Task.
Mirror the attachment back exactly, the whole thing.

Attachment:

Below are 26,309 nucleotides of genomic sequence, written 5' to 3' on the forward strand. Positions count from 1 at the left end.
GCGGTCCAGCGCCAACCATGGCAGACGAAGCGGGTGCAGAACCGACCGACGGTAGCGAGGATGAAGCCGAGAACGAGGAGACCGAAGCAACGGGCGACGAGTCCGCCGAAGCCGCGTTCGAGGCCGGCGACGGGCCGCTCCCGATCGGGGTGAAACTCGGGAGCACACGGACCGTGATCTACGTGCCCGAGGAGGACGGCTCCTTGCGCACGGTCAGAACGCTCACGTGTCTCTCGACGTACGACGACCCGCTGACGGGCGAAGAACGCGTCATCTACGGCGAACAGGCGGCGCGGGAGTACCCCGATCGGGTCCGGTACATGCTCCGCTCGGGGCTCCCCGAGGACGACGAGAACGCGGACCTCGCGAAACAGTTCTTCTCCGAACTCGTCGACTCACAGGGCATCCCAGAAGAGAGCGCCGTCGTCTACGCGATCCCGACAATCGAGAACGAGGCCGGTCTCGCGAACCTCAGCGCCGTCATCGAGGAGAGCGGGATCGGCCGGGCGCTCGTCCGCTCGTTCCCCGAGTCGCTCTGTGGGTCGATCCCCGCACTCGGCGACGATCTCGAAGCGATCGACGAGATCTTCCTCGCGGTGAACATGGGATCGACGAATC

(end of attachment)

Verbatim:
Below are 26,309 nucleotides of genomic sequence, written 5' to 3' on the forward strand. Positions count from 1 at the left end.
GCGGTCCAGCGCCAACCATGGCAGACGAAGCGGGTGCAGAACCGACCGACGGTAGCGAGGATGAAGCCGAGAACGAGGAGACCGAAGCAACGGGCGACGAGTCCGCCGAAGCCGCGTTCGAGGCCGGCGACGGGCCGCTCCCGATCGGGGTGAAACTCGGGAGCACACGGACCGTGATCTACGTGCCCGAGGAGGACGGCTCCTTGCGCACGGTCAGAACGCTCACGTGTCTCTCGACGTACGACGACCCGCTGACGGGCGAAGAACGCGTCATCTACGGCGAACAGGCGGCGCGGGAGTACCCCGATCGGGTCCGGTACATGCTCCGCTCGGGGCTCCCCGAGGACGACGAGAACGCGGACCTCGCGAAACAGTTCTTCTCCGAACTCGTCGACTCACAGGGCATCCCAGAAGAGAGCGCCGTCGTCTACGCGATCCCGACAATCGAGAACGAGGCCGGTCTCGCGAACCTCAGCGCCGTCATCGAGGAGAGCGGGATCGGCCGGGCGCTCGTCCGCTCGTTCCCCGAGTCGCTCTGTGGGTCGATCCCCGCACTCGGCGACGATCTCGAAGCGATCGACGAGATCTTCCTCGCGGTGAACATGGGATCGACGAATC